Every Politician is a website that aims to collect basic data about politicians and legislatures in parliaments around the world (I think). According to the website, it is the world’s richest dataset on politicians, having data on 75900 politicians from 233 countries. The project is built by MySociety.

I was engaging in conversation about it with @GeorgieBurr at the new member introductions topic, but decided to move the conversation here in order not to pollute the space with a specific discussion about EP.

By “maintained via prompts”, do you mean that the data will be entered manually by people? Not only would that be tiresome for high volumes of data, it will also be error prone, introducing typos. Or can scrappers be introduced in the process somehow? I do not understand the workflow that you intend to follow in Wikidata.

I’ve found a page on Wikidata that describes how to get data out of it. It looks like you can use an API to get the data out.

It seems like you did not yet provide a link to the entry(ies) on Wikidata that have the data of EP. Is it just not there yet? Do you plan to continue to use Github?

Thanks for all the clarifications! EP looks awesome already as it is.

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Hi @herrmann,

I’m one of the developers working on the EveryPolitician/Democratic Commons projects, and @georgieburr asked me to explain a bit more of what we’re doing.

Getting information into Wikidata happens in one of two ways - entered manually, or entered and maintained in bulk. We agree that bulk entry is often the best path to take, but the main barrier to overcome is that of licensing - Wikidata requires that information entered be free of licensing constraints (or more specifically that it may be licensed as CC0), but in most of the world the fact that something exists on the web doesn’t guarantee this. In addition, writing scrapers or transforming data can be technically challenging, and by offering a lower barrier to entry we can support and encourage a wider range of users.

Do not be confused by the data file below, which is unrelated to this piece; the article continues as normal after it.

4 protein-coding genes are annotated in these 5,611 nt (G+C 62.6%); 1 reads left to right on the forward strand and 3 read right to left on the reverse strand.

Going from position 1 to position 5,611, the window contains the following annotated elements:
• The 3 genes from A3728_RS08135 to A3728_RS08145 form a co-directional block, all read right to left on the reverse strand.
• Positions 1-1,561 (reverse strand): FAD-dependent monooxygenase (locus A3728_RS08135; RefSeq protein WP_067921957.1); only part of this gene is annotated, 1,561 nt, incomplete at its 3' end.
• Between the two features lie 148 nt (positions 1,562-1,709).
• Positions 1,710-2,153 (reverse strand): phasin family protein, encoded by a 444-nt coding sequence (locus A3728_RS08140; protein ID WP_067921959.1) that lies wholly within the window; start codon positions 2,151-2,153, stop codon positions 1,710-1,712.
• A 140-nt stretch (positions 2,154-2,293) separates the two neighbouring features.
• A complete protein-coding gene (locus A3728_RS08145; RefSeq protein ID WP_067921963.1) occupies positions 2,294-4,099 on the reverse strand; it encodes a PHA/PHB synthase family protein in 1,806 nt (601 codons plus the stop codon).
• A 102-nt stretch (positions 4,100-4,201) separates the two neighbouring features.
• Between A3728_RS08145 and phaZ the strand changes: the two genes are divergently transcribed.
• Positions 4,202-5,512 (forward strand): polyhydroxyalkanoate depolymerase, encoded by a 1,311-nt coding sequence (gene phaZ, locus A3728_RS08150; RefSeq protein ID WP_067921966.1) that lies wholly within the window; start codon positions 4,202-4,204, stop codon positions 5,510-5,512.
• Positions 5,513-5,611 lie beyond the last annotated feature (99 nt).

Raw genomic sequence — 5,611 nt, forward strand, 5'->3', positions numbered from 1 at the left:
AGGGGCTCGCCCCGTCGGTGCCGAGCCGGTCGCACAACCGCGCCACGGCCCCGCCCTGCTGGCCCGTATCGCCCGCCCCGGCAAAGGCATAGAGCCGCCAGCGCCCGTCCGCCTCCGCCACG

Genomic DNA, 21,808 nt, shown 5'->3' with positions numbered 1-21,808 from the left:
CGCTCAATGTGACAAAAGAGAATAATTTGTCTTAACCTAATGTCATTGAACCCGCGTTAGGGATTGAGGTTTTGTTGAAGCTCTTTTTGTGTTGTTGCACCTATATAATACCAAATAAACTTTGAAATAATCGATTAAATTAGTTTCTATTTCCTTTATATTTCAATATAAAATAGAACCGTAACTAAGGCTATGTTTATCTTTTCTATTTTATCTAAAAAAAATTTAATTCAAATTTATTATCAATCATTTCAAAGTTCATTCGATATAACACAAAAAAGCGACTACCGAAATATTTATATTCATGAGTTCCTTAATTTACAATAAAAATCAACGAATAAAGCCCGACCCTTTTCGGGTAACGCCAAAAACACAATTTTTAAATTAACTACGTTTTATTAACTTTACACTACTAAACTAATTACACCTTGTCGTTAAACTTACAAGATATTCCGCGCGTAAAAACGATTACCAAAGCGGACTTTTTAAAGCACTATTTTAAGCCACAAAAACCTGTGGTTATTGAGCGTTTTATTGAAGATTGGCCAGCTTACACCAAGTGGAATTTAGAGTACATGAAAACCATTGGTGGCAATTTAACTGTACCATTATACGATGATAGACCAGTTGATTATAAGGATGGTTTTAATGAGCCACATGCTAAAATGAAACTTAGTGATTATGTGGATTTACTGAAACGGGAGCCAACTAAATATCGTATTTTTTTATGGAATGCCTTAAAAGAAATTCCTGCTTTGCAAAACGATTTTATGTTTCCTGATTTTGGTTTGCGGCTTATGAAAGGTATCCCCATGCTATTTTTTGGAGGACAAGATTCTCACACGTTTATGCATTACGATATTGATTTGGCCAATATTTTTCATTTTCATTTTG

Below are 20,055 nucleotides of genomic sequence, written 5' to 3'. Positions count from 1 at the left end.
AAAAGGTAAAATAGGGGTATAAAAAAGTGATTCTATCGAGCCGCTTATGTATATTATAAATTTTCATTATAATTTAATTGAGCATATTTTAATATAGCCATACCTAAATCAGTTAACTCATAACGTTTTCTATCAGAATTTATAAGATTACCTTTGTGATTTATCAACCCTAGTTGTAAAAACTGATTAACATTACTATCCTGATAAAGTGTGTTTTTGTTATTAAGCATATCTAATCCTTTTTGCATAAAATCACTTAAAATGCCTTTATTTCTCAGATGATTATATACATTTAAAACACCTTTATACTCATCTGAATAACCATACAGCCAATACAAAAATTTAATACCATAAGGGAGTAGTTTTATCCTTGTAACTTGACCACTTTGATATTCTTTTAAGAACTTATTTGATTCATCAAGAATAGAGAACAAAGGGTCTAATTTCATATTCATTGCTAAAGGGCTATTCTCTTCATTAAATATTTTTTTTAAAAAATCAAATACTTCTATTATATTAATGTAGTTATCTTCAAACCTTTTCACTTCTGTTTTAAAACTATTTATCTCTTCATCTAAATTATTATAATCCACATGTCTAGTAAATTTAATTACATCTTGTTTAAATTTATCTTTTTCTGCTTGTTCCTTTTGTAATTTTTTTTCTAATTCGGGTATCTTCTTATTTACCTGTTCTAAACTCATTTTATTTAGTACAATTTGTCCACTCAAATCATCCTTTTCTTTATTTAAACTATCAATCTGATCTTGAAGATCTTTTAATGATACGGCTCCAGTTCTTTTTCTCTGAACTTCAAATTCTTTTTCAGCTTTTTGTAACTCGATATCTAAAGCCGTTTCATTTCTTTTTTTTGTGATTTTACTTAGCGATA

To help overcome this we’re encouraging people who have an interest in the data being correct to help maintain it in Wikidata, using a few tools we’ve built to smooth the process. The “prompts” that Georgie refers to is basically a comparison between any CSV source and the data in Wikidata - an example of this is one which compares current members of the South African National Assembly. Behind the scenes this compares a Wikidata query for all current members with the output of a scraper looking at the official website. By highlighting discrepancies we make it easier for groups to use Wikidata as their primary data store by making it easier to spot missing or incorrect information, and then correct it.

In many cases we find that local groups have also done excellent work in creating or maintaining pages on Wikidata. Since information in Wikidata is suitably licensed, we can use these pages and the fact that Wikipedia and Wikidata are aware of each other to mass-import information. To aid this we’ve built a tool known as Verification Pages which takes a list of things which are presumed to be true (in CSV format, so this could be the output of a scraper or an existing source) then presents people with statements (such as “Joe Bloggs is a councillor for Foobury”), links to something which could be a source to back this statement (such as the Foobury council website), and then asks if the two match. Where they do, this tool automatically adds the necessary data to Wikidata, meaning large volumes can quickly be checked for veracity and then entered.

Finally, where people already have found or created data which can be licensed as CC0 we’re encouraging them to load it into Wikidata, and then both maintain it and rely on Wikidata as a primary source of data. This neatly brings us on to your second question!

Getting data out of Wikidata is possible in a number of ways. As you mentioned you can use the Wikidata API to easily access information about a specific object (such as a single politician). You can also use the Wikidata Query Service to make SPARQL queries against the data which can return the results in a number of formats (eg current members of the South African National Assembly in JSON).